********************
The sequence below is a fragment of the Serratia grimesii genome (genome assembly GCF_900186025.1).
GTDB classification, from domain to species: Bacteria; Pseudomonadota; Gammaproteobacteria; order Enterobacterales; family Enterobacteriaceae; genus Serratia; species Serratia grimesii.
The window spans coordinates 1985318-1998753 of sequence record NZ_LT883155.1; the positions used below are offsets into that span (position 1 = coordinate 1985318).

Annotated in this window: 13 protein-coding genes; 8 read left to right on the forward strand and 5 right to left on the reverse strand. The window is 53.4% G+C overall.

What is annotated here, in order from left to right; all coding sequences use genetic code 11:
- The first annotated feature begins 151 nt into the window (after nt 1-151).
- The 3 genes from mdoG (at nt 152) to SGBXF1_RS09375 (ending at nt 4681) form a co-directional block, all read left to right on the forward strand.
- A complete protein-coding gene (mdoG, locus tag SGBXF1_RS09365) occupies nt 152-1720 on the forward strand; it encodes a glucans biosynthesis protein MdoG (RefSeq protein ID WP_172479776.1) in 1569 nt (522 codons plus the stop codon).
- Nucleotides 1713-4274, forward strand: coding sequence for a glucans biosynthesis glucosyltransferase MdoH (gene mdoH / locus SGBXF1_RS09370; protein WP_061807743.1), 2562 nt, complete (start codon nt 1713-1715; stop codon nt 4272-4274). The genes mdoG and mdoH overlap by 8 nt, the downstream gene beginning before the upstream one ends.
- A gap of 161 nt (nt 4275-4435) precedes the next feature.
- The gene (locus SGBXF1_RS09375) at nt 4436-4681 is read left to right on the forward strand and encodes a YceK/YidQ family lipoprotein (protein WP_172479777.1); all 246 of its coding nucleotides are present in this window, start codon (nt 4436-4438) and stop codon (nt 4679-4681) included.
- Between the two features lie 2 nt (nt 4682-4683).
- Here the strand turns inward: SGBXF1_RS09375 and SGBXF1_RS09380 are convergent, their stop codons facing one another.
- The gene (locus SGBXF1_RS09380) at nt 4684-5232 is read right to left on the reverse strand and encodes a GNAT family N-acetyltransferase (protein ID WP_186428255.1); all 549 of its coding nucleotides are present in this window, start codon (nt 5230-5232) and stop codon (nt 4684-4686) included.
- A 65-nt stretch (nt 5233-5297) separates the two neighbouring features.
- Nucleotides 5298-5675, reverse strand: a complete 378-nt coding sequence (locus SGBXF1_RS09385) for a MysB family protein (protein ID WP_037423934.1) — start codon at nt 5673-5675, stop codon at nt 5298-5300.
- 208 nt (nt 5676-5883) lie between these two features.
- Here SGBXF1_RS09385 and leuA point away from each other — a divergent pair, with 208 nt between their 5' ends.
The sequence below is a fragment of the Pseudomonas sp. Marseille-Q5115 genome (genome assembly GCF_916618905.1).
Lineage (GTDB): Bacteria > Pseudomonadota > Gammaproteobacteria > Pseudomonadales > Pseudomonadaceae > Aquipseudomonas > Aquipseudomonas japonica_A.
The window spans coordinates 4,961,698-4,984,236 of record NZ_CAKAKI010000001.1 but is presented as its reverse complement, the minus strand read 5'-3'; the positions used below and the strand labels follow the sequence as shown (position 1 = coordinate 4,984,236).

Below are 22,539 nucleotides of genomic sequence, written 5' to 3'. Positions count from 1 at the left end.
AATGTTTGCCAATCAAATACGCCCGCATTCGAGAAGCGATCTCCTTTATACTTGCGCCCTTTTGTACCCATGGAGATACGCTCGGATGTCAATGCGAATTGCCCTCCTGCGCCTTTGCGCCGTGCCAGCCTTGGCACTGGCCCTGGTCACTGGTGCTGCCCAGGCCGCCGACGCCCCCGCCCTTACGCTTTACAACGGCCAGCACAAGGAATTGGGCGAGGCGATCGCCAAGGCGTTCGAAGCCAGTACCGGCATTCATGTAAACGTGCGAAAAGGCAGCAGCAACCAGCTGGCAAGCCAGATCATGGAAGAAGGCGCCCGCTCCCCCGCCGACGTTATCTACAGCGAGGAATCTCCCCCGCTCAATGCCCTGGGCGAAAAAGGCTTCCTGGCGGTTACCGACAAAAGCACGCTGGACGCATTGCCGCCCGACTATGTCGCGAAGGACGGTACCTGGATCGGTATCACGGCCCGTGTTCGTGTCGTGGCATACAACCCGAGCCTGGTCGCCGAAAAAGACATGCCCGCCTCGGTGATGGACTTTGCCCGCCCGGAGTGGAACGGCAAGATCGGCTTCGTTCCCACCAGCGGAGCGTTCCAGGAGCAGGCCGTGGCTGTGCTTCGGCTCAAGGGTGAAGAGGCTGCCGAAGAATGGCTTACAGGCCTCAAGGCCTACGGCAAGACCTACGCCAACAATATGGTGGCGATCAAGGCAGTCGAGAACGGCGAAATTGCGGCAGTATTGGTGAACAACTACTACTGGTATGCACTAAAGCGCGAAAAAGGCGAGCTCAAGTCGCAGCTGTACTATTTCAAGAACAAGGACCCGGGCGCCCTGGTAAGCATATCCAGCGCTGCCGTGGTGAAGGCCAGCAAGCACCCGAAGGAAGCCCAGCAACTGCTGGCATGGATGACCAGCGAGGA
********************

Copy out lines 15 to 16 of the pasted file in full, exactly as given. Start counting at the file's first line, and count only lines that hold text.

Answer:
- A 65-nt stretch (nt 5233-5297) separates the two neighbouring features.
- Nucleotides 5298-5675, reverse strand: a complete 378-nt coding sequence (locus SGBXF1_RS09385) for a MysB family protein (protein ID WP_037423934.1) — start codon at nt 5673-5675, stop codon at nt 5298-5300.